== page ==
Salivary Gland Dysfunction

Types and Common Causes

• Ptyalism (drooling): neurological (Parkinson's disease, epilepsy), sialorrhea, swallowing disorders (relative ptyalism)

• Xerostomia: central (rare), primary salivary disorders (Sjogren's disease, radiation sialadenosis), dehydration, medications (psychotropics, general anesthesia, ^-blockers), mouth breathing from nasal obstruction

• Sialorrhea (excessive saliva production): central, psychogenic, parasympathicomimetic medications (pilocarpine), diseased gland (tumor, inflammation)

TABLE 2—1. Computed Tomography versus Magnetic Resonance Imaging of the Parotid Gland

Computed Tomography

Magnetic Resonance Imaging iy e y better for bone imaging less expensive quicker image less sensitive to patient motion may differentiate deep tumors by identifying a fat strip identifies calcific stones distinguishes cystic nature of Warthin's tumors contrast allows differentiation of vascular channels and abnormal lymph nodes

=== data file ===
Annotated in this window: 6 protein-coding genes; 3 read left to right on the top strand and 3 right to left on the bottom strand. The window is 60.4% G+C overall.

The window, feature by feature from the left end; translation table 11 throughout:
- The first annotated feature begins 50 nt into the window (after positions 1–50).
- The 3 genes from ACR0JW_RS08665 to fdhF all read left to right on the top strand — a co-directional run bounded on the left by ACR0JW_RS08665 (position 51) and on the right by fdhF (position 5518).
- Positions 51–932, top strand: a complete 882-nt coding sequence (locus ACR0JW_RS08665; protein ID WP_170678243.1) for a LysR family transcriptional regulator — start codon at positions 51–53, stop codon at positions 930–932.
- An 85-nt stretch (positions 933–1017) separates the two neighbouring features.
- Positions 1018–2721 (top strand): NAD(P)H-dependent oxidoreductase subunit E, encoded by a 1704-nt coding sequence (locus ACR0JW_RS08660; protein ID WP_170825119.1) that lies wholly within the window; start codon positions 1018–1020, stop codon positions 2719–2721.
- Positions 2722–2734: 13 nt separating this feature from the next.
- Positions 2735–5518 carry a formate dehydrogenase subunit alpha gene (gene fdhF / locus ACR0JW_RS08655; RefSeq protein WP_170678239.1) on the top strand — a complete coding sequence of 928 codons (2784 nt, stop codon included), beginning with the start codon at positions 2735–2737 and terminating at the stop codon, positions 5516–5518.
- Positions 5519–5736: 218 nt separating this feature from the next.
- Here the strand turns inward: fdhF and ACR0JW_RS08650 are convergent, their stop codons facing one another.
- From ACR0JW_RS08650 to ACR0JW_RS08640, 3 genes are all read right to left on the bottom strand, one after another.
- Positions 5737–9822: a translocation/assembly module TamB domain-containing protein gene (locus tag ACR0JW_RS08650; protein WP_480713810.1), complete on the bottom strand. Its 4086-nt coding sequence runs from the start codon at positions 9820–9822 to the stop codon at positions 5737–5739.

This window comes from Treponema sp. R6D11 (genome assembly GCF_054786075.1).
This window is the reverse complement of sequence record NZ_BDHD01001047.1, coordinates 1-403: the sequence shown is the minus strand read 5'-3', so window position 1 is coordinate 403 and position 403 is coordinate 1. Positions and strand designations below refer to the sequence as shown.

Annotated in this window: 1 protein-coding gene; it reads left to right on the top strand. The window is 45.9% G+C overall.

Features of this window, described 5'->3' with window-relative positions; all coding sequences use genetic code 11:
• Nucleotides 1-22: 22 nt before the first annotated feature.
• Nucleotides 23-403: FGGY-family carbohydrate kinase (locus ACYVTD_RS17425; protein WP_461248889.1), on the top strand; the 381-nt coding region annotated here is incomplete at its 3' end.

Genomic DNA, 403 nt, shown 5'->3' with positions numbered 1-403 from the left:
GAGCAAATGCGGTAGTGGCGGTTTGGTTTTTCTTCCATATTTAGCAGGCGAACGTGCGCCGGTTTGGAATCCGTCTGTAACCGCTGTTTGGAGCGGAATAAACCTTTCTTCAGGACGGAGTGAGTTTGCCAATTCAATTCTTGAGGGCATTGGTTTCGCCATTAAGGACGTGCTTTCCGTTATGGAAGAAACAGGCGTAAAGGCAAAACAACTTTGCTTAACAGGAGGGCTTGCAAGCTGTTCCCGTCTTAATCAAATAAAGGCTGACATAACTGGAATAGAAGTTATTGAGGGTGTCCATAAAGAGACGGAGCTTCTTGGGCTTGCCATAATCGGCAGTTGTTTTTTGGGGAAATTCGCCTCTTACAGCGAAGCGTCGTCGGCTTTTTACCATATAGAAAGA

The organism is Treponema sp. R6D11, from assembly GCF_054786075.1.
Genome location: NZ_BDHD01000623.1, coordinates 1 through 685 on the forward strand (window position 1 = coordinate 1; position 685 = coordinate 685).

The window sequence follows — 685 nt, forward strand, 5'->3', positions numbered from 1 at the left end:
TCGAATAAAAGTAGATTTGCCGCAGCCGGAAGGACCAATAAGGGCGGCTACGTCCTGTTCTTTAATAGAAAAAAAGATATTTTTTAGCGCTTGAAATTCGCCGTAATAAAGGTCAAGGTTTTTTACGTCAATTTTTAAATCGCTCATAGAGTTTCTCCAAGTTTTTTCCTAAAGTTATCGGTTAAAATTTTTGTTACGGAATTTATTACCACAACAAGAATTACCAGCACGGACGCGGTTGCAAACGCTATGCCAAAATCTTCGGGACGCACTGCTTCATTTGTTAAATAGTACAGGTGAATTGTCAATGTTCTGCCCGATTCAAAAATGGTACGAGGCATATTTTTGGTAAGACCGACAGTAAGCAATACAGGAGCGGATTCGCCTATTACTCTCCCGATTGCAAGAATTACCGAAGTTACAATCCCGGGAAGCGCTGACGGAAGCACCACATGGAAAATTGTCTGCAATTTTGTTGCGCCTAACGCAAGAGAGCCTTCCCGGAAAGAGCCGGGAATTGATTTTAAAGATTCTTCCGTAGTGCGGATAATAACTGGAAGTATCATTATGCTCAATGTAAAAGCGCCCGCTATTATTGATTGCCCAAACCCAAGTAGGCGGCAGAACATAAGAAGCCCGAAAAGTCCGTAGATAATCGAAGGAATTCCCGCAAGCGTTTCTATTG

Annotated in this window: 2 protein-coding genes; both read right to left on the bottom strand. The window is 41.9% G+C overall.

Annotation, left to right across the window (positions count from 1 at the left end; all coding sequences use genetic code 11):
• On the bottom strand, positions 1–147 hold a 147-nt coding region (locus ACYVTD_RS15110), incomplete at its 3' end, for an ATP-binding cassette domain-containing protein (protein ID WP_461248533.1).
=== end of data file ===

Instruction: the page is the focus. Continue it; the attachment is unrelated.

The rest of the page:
• better for soft tissue imaging (distinguish parotid tumors from parapharyngeal lesions, identifies capsule)

• multiplanar views

• no radiation required (less invasive)

• facial nerve or retromandibular vessels may be used to distinguish deep and superficial lobes

• cannot be used with pacemakers and metallic implants (aneurysm clips, cochlear implants)

• better determines involvement of the facial nerve and parapharyngeal masses

Ti weighted: enhances fat, water appears dark, TR <1000, TE <25 ms

T2 weighted: enhances water, fat appears dark, TR >1000, TE >40 ms

Management

• Ptyalism/Sialorrhea: chorda tympani transection (Jacobson's nerve neurectomy), ductal rerouting procedure to the posterior cavity, ligation of Stenson's duct, submandibular gland excision

• Xerostomia: artificial saliva, frequent small drinks, pilocarpine hydrochlorate drops, aggressive dental care

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